Just a great time for fishing
  |  First Published: August 2015

This fishing year has been great, with water temperatures high and staying high, producing some excellent angling. This is set to continue, with the reef fishing the best at present.

On leaving the boat ramp and turning south, the coastline is rocky for quite a few kilometres, allowing access to the many reefs only a short distance out. If visiting the area and you wish to find out the better spots to fish on these reefs, simply cruise over them with the sounder on, looking for the pinnacles and structure that should have fish showing. Once located, simply drift over them to see what sort of results you get. If this method produces for you, repeat the drift while that spot is still fishing, then move on looking for a similar 1 and repeat the process.

In the opposite direction travelling north, the coastline changes somewhat, with rocky headlands, bays and long sections of sand beaches in between. Out from these points, anglers can use the same system as down south, sounding out the better spots. All these areas are producing a mixed bag of snapper, morwong, ocean perch, pigfish and the ever-present leatherjackets.

Out from the beaches is also producing plenty of action on the flathead front, with both tigers and sandies being taken consistently. There has also been good numbers of gummy sharks, as well as red gurnard, caught in the area.

Not only are these inshore grounds producing well, the deep reefs the locals are fishing on a more regular basis are producing sizeable Tassie trumpeter and a host of other species. These are just inside the Continental Shelf, where the correct use of the sounder becomes an important item with which to fathom out your quarry. You don’t have to just stop there for now, as with modern technology and electric reels, deep water fishing out in the canyons is gaining popularity for fish like hapuka, blue eye trevalla, gemfish and many cod species.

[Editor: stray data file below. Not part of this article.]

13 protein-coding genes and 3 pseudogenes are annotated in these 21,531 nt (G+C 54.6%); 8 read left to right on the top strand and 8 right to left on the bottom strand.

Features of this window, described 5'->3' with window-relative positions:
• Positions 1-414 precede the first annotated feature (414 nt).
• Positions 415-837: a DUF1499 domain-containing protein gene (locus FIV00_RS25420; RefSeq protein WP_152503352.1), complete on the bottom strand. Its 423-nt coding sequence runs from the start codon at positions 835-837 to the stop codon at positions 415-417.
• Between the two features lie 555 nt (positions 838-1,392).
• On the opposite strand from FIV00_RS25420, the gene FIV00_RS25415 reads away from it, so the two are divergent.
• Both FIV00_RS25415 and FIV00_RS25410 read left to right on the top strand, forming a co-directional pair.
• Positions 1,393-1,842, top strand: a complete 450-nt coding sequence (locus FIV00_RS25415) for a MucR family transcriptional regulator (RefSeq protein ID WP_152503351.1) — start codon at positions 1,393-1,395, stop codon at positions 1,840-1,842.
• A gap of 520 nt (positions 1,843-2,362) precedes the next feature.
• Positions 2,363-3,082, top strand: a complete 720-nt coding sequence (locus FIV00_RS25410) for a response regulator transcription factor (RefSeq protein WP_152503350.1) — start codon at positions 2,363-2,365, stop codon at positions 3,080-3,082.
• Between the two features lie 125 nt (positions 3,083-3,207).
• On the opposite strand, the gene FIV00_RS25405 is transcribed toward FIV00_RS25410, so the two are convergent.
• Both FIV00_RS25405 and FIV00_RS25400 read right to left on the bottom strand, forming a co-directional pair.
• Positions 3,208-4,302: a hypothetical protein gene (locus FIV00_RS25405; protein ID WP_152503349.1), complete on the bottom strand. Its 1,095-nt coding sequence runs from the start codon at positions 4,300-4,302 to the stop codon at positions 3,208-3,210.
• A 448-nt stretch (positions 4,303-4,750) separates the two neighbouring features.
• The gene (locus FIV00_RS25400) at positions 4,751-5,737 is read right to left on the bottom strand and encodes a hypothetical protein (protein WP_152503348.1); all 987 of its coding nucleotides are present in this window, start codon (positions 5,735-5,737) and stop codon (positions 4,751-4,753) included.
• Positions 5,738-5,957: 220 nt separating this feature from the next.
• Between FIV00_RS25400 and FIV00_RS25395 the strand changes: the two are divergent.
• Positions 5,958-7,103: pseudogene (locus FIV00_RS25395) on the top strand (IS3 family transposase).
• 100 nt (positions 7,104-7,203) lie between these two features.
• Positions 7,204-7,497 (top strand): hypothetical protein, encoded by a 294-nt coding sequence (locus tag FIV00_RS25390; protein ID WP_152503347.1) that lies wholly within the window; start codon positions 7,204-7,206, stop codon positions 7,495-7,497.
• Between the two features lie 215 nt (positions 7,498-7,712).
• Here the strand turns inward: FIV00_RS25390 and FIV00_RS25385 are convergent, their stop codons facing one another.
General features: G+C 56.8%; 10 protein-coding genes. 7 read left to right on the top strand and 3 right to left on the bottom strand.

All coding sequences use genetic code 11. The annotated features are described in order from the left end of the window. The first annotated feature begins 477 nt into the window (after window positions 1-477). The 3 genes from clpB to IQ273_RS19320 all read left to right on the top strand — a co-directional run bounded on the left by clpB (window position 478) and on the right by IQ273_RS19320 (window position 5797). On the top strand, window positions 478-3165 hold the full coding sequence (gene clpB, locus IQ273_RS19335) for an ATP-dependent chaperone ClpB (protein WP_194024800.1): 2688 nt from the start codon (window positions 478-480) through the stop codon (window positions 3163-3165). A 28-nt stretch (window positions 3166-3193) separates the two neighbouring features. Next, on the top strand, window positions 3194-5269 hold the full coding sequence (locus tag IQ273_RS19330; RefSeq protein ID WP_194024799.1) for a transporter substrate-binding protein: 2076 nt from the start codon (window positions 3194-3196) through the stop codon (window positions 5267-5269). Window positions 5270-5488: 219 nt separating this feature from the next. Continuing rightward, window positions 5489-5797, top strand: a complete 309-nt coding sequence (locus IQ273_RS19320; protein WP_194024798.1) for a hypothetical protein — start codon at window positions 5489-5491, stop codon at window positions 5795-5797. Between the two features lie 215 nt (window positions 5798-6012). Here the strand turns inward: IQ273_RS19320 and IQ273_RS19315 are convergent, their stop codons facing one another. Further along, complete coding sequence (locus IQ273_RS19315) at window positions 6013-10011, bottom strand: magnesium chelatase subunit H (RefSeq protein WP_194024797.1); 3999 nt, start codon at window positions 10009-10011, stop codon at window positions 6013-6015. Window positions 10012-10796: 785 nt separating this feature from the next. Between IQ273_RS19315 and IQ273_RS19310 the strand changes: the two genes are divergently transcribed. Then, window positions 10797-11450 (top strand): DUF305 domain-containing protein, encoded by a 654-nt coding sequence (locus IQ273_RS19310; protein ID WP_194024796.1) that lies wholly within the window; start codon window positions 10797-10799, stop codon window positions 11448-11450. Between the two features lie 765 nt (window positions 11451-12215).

Now if offshore fishing is not your cup of tea, the other option you have to explore are areas like the Tathra Wharf. This spot always produces some action, and at present it is in the form of trevally and salmon. These species are a constant catch, along with the ever-present schools of yellowtail, the odd garfish, and quite a few luderick close to the rocks. These like a well presented piece of cabbage weed.

Weed will account for more blackfish off the rocks below the pub, where drummer are also present in good numbers. These fish also have a liking for cunjevoi and red crabs, as do the blue groper or the many wrasse that frequent there.

Salmon are constantly passing along the coastline between the Wharf and Kianinny Bay, where switched-on anglers can present a well-placed lure or bait to find plenty of surface action.

In the Bega River, anglers are awaiting spring and warmer weather for the fish to get into a more active mode. As for now they have to be enticed to strike at a lure or bait. There is quite a lot of black bream hugging the structure, where they can be polarised quite easily. You may sight several fish holding on a snag and if you place a suspending lure in the right spot with the right twitching action, you may draw a strike. It may be necessary to try several schools before a bite occurs. This method also works with estuary perch, which can be clearly seen at this time of year in the cool water. Take note and persistence will eventually pay off.

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